Of course, this talk of fruitfulness and punishment has fed nicely into centuries of Christians mistrusting and rejecting one another. Pruning language has been used to pit “us,” the fruitful abiders, against “them,” the non-abiders, with the implication that a fiery fate awaits “them.” Has anyone accused you, or your church of not being “really” Christian? Or have you ever found yourself wondering if they, over there, can possibly be Christians? It is hard to avoid, this us and them experience, isn’t it? And whenever it happens, among the texts playing softly in the background is this reading from John, with its vines, and branches, and abiding, and fruit-bearing, and withering. Can this really be what Jesus wanted to tell his friends on his last evening with them? Something tells me that this is not the way the good news is supposed to work.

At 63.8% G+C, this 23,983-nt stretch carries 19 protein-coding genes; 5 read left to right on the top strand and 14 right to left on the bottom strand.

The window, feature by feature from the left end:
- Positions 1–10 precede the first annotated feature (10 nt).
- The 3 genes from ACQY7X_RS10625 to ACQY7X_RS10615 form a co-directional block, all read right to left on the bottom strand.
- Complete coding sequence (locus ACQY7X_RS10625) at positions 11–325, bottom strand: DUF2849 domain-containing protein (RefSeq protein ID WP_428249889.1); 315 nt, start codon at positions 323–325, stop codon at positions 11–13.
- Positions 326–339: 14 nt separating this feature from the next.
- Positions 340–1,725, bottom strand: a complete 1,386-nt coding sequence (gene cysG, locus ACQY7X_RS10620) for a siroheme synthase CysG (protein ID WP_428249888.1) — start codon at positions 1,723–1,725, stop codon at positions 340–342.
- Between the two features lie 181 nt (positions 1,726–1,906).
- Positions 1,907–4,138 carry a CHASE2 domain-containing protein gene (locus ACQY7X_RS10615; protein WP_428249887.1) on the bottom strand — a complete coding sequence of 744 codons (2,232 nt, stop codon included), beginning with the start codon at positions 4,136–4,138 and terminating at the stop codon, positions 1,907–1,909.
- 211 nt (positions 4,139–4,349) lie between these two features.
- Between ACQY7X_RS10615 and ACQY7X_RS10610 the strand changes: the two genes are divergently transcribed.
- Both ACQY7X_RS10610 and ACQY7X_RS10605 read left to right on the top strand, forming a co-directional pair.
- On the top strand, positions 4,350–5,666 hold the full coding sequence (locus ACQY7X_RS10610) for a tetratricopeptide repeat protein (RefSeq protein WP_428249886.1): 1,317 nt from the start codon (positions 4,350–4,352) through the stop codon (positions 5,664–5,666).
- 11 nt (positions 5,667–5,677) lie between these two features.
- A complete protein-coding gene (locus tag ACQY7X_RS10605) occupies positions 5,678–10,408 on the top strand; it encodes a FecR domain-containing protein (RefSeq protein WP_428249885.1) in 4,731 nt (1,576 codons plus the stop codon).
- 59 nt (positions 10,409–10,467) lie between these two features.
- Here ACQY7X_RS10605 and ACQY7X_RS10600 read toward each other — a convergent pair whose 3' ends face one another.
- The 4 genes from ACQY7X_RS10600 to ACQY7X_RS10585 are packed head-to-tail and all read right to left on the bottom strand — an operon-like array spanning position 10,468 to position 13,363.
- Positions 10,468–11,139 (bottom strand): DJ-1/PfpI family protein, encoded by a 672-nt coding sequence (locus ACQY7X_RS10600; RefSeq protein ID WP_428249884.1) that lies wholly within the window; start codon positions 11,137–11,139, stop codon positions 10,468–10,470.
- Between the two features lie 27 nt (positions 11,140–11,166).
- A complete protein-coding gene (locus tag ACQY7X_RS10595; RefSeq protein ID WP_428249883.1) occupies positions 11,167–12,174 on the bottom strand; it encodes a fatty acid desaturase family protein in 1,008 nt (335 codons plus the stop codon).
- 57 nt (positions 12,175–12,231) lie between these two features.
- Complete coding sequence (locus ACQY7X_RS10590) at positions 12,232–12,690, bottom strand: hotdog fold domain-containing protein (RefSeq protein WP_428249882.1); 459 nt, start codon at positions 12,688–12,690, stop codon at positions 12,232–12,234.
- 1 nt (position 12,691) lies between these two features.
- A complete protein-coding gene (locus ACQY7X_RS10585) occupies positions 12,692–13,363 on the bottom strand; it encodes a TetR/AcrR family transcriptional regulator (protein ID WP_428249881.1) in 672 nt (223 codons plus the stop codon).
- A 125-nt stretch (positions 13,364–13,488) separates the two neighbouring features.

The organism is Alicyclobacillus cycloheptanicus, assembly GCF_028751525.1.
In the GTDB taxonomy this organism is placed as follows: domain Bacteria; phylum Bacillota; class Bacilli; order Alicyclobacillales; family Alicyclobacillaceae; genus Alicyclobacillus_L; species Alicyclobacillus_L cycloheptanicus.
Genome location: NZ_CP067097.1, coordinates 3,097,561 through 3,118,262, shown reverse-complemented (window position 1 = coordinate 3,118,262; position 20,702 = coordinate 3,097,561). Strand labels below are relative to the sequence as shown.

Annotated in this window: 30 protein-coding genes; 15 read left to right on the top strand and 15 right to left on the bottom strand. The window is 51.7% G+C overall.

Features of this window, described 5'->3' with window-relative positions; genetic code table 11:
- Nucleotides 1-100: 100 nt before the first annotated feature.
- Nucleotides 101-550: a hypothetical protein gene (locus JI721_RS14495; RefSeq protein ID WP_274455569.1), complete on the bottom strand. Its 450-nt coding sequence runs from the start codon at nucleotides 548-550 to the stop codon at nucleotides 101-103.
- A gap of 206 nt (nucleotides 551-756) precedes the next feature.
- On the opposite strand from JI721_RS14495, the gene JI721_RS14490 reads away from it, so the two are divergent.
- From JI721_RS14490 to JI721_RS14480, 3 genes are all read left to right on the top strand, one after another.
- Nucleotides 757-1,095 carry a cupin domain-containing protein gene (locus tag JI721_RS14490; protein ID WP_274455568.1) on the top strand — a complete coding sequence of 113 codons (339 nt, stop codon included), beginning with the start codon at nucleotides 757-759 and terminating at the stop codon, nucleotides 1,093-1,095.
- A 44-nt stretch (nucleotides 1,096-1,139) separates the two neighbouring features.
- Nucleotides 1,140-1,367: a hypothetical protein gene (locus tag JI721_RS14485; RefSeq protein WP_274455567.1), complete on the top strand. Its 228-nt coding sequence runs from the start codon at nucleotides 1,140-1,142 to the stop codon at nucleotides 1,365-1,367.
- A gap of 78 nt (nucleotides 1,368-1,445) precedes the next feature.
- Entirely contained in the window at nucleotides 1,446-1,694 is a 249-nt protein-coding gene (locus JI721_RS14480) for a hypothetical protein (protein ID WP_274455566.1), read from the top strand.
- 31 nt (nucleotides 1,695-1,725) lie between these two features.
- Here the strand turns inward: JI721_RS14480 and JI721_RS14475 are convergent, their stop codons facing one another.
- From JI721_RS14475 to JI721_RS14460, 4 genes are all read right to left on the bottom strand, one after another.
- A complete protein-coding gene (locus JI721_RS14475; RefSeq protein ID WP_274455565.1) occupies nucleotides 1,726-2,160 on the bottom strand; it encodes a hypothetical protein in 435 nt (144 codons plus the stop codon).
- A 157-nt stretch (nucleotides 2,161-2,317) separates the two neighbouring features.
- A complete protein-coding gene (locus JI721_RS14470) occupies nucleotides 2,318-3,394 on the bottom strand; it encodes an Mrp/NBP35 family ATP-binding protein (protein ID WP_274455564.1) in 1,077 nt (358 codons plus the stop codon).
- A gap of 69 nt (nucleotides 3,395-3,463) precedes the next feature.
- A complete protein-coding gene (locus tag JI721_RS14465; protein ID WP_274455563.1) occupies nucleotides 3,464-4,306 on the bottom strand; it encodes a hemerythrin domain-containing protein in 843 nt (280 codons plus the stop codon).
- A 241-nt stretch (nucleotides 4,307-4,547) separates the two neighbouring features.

But how to untangle this complicated passage? Ironically—or perhaps this is how the Spirit moves—my help came in the form of an article by a fundamentalist Baptist seminary professor who is also a horticulturist. He wanted to know exactly what Jesus was talking about, so he found two ancient non-religious texts about viniculture—grapevine farming—that explained how grapevines were pruned and cared for in the ancient Mediterranean world. I’ll spare you the details, which are interesting, and involve Romans and trellises—we can discuss them in coffee hour—and get to the main point. Not surprisingly, the whole process of caring for grapevines was (and no doubt is) more complex than the “us and them” crowd has admitted. Yes, branches were pruned in the spring to increase their chances of bearing fruit—Jesus says as much in our text—but even fruitful branches were cut off the vines in the fall to prepare the vines for winter.